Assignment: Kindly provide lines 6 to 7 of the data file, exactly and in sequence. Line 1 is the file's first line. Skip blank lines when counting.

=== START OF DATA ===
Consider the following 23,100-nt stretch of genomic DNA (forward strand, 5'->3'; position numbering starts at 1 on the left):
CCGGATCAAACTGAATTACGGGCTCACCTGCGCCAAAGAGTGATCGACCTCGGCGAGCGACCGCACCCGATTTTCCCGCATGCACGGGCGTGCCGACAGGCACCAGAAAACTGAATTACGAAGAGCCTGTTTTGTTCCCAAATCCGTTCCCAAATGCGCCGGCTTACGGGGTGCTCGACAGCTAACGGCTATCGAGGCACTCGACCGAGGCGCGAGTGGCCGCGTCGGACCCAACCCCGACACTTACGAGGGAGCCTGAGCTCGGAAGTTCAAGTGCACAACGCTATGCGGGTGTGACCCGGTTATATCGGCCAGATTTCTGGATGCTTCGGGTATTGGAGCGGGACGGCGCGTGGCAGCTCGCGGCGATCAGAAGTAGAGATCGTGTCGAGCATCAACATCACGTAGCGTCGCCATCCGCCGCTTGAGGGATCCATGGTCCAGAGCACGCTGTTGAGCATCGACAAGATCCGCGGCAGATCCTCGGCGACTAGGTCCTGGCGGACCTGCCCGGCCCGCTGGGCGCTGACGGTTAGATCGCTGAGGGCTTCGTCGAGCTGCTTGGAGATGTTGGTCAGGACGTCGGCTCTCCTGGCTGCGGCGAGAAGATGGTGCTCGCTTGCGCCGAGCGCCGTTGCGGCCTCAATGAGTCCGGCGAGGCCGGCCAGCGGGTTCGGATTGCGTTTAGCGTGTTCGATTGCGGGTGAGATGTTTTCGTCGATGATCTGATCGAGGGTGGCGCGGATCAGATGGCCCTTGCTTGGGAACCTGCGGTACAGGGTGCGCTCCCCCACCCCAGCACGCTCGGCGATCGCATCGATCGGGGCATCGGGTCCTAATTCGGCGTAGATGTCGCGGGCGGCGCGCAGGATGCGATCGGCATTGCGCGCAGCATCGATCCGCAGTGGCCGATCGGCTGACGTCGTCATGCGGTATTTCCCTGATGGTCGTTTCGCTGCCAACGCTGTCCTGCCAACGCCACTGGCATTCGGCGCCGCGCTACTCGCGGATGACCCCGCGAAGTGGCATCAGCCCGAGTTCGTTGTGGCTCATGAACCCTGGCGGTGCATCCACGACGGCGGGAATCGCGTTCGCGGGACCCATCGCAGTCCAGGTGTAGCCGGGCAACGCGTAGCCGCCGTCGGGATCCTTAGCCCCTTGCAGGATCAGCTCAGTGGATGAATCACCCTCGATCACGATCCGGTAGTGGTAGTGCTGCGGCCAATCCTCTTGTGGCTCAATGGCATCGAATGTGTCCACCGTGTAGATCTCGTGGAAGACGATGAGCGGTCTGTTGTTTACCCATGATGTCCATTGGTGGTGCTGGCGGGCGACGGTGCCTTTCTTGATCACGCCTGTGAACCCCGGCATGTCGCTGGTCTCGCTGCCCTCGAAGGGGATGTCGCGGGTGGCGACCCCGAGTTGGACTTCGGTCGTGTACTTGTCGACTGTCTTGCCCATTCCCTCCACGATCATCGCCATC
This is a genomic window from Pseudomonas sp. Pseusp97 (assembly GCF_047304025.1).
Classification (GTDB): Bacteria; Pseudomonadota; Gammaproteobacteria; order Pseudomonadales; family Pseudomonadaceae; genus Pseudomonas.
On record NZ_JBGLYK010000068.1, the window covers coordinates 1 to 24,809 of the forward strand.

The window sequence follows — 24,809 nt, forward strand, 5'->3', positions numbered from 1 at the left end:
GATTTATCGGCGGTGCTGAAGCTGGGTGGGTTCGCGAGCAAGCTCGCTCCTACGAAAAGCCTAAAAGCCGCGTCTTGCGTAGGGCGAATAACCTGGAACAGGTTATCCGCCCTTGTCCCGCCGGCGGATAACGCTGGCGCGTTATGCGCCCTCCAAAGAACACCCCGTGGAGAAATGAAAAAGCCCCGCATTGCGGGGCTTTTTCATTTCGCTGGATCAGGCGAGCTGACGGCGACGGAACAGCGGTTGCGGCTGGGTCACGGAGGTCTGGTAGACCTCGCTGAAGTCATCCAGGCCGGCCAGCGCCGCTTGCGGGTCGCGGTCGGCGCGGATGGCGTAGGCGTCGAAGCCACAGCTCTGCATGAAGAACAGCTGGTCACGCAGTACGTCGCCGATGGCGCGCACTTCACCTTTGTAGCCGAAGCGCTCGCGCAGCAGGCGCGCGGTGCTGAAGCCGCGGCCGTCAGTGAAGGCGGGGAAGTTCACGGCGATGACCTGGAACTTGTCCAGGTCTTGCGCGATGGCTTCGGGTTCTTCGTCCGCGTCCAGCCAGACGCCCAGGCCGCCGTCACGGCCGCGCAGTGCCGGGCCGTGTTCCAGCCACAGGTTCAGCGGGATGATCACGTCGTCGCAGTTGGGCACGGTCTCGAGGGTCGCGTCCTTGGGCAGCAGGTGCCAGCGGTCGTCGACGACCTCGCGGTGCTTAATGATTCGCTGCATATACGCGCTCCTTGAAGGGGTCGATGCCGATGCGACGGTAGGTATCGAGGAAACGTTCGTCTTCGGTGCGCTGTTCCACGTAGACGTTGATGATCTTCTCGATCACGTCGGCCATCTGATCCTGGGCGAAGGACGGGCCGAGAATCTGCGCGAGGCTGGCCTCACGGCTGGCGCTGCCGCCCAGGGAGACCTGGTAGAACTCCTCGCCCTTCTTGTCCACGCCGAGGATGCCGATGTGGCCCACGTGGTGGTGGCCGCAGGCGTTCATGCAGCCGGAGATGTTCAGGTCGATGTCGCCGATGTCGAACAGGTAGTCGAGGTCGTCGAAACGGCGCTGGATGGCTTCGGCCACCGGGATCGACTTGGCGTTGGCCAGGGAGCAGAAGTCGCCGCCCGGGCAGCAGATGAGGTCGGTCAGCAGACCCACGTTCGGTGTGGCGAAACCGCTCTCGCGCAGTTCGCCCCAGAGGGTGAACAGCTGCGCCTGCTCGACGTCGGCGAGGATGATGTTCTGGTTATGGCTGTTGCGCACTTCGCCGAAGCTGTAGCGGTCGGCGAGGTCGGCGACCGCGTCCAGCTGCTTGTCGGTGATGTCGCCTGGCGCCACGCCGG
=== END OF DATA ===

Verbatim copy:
The window sequence follows — 24,809 nt, forward strand, 5'->3', positions numbered from 1 at the left end:
GATTTATCGGCGGTGCTGAAGCTGGGTGGGTTCGCGAGCAAGCTCGCTCCTACGAAAAGCCTAAAAGCCGCGTCTTGCGTAGGGCGAATAACCTGGAACAGGTTATCCGCCCTTGTCCCGCCGGCGGATAACGCTGGCGCGTTATGCGCCCTCCAAAGAACACCCCGTGGAGAAATGAAAAAGCCCCGCATTGCGGGGCTTTTTCATTTCGCTGGATCAGGCGAGCTGACGGCGACGGAACAGCGGTTGCGGCTGGGTCACGGAGGTCTGGTAGACCTCGCTGAAGTCATCCAGGCCGGCCAGCGCCGCTTGCGGGTCGCGGTCGGCGCGGATGGCGTAGGCGTCGAAGCCACAGCTCTGCATGAAGAACAGCTGGTCACGCAGTACGTCGCCGATGGCGCGCACTTCACCTTTGTAGCCGAAGCGCTCGCGCAGCAGGCGCGCGGTGCTGAAGCCGCGGCCGTCAGTGAAGGCGGGGAAGTTCACGGCGATGACCTGGAACTTGTCCAGGTCTTGCGCGATGGCTTCGGGTTCTTCGTCCGCGTCCAGCCAGACGCCCAGGCCGCCGTCACGGCCGCGCAGTGCCGGGCCGTGTTCCAGCCACAGGTTCAGCGGGATGATCACGTCGTCGCAGTTGGGCACGGTCTCGAGGGTCGCGTCCTTGGGCAGCAGGTGCCAGCGGTCGTCGACGACCTCGCGGTGCTTAATGATTCGCTGCATATACGCGCTCCTTGAAGGGGTCGATGCCGATGCGACGGTAGGTATCGAGGAAACGTTCGTCTTCGGTGCGCTGTTCCACGTAGACGTTGATGATCTTCTCGATCACGTCGGCCATCTGATCCTGGGCGAAGGACGGGCCGAGAATCTGCGCGAGGCTGGCCTCACGGCTGGCGCTGCCGCCCAGGGAGACCTGGTAGAACTCCTCGCCCTTCTTGTCCACGCCGAGGATGCCGATGTGGCCCACGTGGTGGTGGCCGCAGGCGTTCATGCAGCCGGAGATGTTCAGGTCGATGTCGCCGATGTCGAACAGGTAGTCGAGGTCGTCGAAACGGCGCTGGATGGCTTCGGCCACCGGGATCGACTTGGCGTTGGCCAGGGAGCAGAAGTCGCCGCCCGGGCAGCAGATGAGGTCGGTCAGCAGACCCACGTTCGGTGTGGCGAAACCGCTCTCGCGCAGTTCGCCCCAGAGGGTGAACAGCTGCGCCTGCTCGACGTCGGCGAGGATGATGTTCTGGTTATGGCTGTTGCGCACTTCGCCGAAGCTGTAGCGGTCGGCGAGGTCGGCGACCGCGTCCAGCTGCTTGTCGGTGATGTCGCCTGGCGCCACGCCGG